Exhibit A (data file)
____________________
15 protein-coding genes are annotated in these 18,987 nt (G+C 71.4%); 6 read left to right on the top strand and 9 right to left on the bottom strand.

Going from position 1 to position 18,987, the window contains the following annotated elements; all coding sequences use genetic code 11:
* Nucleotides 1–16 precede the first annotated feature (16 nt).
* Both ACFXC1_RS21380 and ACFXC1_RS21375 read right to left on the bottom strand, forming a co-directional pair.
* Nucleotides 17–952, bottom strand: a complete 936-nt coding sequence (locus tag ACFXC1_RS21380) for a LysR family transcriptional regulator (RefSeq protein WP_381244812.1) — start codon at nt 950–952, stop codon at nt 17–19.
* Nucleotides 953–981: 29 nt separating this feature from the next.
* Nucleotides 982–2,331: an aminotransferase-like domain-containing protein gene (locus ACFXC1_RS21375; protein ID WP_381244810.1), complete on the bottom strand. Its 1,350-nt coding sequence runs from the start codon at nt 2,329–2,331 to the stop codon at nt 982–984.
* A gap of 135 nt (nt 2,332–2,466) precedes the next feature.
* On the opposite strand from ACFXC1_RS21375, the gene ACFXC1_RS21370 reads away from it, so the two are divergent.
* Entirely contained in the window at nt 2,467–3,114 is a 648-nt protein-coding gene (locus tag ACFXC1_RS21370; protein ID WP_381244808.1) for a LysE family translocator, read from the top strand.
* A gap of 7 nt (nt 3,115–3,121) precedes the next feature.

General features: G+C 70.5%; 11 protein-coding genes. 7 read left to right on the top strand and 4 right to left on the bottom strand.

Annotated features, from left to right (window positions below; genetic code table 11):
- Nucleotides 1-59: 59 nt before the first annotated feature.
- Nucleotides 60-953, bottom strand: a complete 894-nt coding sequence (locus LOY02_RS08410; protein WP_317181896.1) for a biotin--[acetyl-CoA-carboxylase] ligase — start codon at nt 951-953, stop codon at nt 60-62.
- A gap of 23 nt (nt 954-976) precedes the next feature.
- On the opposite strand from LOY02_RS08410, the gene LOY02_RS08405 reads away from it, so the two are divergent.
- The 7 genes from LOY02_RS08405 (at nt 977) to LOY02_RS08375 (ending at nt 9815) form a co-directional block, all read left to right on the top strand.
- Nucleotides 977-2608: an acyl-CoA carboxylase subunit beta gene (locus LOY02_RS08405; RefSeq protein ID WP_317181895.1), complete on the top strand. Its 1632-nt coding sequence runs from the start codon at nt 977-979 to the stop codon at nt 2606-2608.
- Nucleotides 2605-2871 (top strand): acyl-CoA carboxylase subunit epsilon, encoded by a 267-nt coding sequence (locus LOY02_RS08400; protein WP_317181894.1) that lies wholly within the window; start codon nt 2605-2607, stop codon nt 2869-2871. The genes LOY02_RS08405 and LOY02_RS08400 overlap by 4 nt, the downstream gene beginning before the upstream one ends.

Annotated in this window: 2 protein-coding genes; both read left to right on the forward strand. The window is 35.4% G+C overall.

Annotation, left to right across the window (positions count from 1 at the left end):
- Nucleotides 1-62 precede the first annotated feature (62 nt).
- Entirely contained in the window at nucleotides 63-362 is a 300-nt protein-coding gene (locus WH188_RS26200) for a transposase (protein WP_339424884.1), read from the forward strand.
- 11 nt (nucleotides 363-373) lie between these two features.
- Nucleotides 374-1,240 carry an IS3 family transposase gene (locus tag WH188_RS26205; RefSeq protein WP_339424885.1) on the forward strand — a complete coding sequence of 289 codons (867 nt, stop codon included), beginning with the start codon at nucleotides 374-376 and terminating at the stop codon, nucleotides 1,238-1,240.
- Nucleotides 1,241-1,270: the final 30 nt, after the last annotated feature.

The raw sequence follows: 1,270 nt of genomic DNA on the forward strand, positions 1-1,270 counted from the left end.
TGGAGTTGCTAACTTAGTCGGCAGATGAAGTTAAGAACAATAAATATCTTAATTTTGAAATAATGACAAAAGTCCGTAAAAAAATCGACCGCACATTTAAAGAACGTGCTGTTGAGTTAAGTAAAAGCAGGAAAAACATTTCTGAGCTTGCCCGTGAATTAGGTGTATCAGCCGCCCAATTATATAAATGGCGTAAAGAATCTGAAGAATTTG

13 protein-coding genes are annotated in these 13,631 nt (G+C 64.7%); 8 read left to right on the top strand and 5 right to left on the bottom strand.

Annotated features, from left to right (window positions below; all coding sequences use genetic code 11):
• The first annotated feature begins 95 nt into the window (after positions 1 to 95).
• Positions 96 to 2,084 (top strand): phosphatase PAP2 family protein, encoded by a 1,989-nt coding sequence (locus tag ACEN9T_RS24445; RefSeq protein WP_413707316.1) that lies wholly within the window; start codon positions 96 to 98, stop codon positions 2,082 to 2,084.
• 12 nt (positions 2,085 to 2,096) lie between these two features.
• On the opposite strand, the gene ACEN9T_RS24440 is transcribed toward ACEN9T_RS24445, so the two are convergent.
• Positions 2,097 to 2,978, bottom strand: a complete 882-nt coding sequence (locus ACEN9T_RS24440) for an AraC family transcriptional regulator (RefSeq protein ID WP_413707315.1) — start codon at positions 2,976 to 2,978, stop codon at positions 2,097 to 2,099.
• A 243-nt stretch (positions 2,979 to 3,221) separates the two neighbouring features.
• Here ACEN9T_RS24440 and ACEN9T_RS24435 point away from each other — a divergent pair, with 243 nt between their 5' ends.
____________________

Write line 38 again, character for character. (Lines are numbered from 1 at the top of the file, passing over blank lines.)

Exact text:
• Here ACEN9T_RS24440 and ACEN9T_RS24435 point away from each other — a divergent pair, with 243 nt between their 5' ends.